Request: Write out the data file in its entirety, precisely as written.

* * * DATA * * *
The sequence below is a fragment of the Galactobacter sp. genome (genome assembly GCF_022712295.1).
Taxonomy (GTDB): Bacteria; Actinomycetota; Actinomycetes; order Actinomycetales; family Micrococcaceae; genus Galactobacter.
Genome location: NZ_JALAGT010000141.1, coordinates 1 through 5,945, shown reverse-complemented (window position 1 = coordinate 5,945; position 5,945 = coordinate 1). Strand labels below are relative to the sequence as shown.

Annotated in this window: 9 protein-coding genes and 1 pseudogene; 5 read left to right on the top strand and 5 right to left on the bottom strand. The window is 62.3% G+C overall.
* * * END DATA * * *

The sequence below is a fragment of the Galactobacter sp. genome (genome assembly GCF_022712295.1).
Taxonomy (GTDB): Bacteria; Actinomycetota; Actinomycetes; order Actinomycetales; family Micrococcaceae; genus Galactobacter.
Genome location: NZ_JALAGT010000141.1, coordinates 1 through 5,945, shown reverse-complemented (window position 1 = coordinate 5,945; position 5,945 = coordinate 1). Strand labels below are relative to the sequence as shown.

Annotated in this window: 9 protein-coding genes and 1 pseudogene; 5 read left to right on the top strand and 5 right to left on the bottom strand. The window is 62.3% G+C overall.